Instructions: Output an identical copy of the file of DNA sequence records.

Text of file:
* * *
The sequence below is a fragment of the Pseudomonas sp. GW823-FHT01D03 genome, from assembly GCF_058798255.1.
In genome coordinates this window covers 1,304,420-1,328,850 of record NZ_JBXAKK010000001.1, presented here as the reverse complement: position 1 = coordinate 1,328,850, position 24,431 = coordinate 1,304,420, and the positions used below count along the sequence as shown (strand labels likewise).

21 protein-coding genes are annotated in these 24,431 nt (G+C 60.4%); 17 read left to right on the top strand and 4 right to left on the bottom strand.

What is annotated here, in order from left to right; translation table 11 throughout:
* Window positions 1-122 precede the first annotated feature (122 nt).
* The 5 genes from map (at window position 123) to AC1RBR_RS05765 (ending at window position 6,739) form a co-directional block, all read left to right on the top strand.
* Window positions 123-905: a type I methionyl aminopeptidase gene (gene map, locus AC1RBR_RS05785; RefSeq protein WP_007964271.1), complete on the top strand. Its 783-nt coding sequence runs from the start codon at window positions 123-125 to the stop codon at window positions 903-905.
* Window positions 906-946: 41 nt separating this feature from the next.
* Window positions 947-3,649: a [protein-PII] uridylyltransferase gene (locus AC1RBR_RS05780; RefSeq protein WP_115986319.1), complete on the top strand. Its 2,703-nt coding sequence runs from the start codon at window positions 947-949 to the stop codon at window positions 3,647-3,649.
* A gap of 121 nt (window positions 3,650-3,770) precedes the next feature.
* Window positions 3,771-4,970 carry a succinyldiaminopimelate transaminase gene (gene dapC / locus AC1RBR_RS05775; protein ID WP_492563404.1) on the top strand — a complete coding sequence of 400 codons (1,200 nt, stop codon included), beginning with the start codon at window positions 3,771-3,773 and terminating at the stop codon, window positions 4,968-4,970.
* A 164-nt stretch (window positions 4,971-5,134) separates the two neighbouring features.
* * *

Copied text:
The sequence below is a fragment of the Pseudomonas sp. GW823-FHT01D03 genome, from assembly GCF_058798255.1.
In genome coordinates this window covers 1,304,420-1,328,850 of record NZ_JBXAKK010000001.1, presented here as the reverse complement: position 1 = coordinate 1,328,850, position 24,431 = coordinate 1,304,420, and the positions used below count along the sequence as shown (strand labels likewise).

21 protein-coding genes are annotated in these 24,431 nt (G+C 60.4%); 17 read left to right on the top strand and 4 right to left on the bottom strand.

What is annotated here, in order from left to right; translation table 11 throughout:
* Window positions 1-122 precede the first annotated feature (122 nt).
* The 5 genes from map (at window position 123) to AC1RBR_RS05765 (ending at window position 6,739) form a co-directional block, all read left to right on the top strand.
* Window positions 123-905: a type I methionyl aminopeptidase gene (gene map, locus AC1RBR_RS05785; RefSeq protein WP_007964271.1), complete on the top strand. Its 783-nt coding sequence runs from the start codon at window positions 123-125 to the stop codon at window positions 903-905.
* Window positions 906-946: 41 nt separating this feature from the next.
* Window positions 947-3,649: a [protein-PII] uridylyltransferase gene (locus AC1RBR_RS05780; RefSeq protein WP_115986319.1), complete on the top strand. Its 2,703-nt coding sequence runs from the start codon at window positions 947-949 to the stop codon at window positions 3,647-3,649.
* A gap of 121 nt (window positions 3,650-3,770) precedes the next feature.
* Window positions 3,771-4,970 carry a succinyldiaminopimelate transaminase gene (gene dapC / locus AC1RBR_RS05775; protein ID WP_492563404.1) on the top strand — a complete coding sequence of 400 codons (1,200 nt, stop codon included), beginning with the start codon at window positions 3,771-3,773 and terminating at the stop codon, window positions 4,968-4,970.
* A 164-nt stretch (window positions 4,971-5,134) separates the two neighbouring features.